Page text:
Vermont health insurance regulators are proposing a change to their system, one that would allow minors on Medicaid to receive a gender reassignment free of charge.
Currently, in Vermont, in order to receive taxpayer funds to assist in a sex-change surgery, a person must be 21 years of age. The new proposal would change this, allowing any aged person to receive a sex-change.
According to the Burlington Free Press, half of all children in Vermont receive their insurance through Medicaid.
What does the rule say?
The rule, which was proposed by the state’s Department of Health Access would require persons under 18 years of age to get approval by their parents before getting the sex-change.
Even though this requirement exists, it is also possible for a child to be granted judicial bypass which would allow a child to obtain a sex-change despite parental objections.
“For minors under 18 years of age, documented informed consent of a parent(s), legal custodian, or guardian is also required unless the minor is emancipated by court order,” the proposal reads.
The proposed law would allow for minors to have access to sixteen different types of genital surgery, including breast augmentation and mastectomies.
Although the law would allow minors to receive the gender transition surgeries, there are several requirements they must meet before having the surgery.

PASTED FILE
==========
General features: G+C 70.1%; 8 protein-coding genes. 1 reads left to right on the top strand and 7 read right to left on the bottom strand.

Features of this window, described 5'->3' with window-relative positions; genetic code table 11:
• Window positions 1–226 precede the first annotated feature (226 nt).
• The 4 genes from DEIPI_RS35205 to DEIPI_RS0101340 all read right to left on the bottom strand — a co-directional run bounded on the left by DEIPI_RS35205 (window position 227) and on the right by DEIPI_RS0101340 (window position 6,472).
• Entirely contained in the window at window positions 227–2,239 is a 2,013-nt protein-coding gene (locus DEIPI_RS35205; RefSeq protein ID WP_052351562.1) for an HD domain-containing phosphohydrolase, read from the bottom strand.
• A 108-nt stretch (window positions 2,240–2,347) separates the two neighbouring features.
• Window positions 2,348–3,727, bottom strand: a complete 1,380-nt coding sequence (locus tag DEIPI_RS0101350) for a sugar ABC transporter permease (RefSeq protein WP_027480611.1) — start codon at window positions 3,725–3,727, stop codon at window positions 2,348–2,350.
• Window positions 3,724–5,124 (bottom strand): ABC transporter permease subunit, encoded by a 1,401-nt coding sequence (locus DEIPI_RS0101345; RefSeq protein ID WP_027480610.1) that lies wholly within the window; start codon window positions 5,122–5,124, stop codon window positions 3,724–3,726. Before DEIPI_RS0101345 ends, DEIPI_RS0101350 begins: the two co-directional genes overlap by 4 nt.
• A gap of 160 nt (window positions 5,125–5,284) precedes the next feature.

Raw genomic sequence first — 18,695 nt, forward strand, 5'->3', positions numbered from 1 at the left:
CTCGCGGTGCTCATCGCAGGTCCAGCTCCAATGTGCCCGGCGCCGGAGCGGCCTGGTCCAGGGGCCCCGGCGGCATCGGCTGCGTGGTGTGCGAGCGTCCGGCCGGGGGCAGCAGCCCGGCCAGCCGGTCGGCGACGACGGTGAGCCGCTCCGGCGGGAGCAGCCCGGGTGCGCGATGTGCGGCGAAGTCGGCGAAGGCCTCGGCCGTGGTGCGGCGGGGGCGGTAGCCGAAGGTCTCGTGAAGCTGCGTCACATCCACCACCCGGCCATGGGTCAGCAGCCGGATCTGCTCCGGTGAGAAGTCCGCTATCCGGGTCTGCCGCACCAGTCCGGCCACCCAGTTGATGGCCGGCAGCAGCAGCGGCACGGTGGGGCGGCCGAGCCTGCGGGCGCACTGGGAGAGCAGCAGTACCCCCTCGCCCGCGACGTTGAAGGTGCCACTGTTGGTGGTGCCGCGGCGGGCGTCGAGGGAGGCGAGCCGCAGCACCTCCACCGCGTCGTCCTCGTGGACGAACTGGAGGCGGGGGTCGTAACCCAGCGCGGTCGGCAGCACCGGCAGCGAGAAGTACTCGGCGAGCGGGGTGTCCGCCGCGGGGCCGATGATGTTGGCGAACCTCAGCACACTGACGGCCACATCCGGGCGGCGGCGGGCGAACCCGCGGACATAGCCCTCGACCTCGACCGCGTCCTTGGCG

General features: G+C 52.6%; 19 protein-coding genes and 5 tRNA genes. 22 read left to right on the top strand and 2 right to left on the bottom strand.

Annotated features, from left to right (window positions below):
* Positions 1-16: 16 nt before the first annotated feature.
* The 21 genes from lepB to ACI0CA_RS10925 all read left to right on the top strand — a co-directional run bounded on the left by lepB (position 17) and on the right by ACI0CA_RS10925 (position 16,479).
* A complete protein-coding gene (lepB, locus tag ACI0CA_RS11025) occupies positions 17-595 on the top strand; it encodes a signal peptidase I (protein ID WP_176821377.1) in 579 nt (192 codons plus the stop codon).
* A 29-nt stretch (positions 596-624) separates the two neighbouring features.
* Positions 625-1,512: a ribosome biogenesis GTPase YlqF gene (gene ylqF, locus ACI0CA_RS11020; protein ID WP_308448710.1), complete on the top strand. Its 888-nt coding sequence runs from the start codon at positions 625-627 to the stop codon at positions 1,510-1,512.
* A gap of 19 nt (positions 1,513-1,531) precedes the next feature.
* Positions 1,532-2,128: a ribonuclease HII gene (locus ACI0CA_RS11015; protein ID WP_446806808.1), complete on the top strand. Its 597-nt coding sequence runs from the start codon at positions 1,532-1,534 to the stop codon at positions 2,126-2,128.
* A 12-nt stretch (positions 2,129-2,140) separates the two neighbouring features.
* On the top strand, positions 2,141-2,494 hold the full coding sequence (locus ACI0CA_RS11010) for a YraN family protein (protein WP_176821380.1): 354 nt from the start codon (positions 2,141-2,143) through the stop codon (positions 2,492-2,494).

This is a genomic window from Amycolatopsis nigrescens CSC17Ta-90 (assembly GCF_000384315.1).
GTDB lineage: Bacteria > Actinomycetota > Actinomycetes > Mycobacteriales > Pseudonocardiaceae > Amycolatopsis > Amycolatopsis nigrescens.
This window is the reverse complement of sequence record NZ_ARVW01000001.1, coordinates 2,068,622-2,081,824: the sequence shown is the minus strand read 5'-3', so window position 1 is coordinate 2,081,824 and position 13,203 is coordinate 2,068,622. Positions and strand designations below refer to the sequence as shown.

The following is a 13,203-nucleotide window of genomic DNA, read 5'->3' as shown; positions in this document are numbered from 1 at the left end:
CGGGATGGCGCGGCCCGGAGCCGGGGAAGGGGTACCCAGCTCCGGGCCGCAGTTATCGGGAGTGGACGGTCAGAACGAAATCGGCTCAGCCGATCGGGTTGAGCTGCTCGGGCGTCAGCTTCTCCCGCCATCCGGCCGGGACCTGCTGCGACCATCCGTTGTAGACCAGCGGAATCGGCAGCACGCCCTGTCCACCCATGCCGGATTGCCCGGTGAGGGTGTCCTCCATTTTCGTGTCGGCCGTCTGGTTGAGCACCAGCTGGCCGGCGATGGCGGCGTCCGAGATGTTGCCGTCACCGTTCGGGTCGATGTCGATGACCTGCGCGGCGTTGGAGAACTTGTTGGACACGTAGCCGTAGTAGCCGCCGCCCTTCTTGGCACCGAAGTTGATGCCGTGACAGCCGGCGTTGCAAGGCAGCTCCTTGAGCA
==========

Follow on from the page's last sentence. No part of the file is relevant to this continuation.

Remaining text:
The patient who desires the sex-change must have “two written clinical evaluations,” the first from “from the individual’s treating qualified mental health professional.”
The patient must also have “completion of at least 12 months of living in a gender role that is congruent with their gender identity, across a range of life experiences and events that may occur throughout the year.”
The patient must also have “documentation of hormonal therapy,” before they are granted the surgery.
“Vermont Medicaid beneficiaries who are diagnosed with and receiving treatment for gender dysphoria, who satisfy all conditions set forth in this rule, and for whom the service(s) for which prior authorization is sought is both medically necessary and developmentally appropriate are eligible for coverage of the services governed by this rule,” the proposal adds.
Through July 17, the Medicaid Policy Unit is taking public comment before they file a final version. The Legislative Committee on Administrative Rules will then review, hold a hearing, and vote.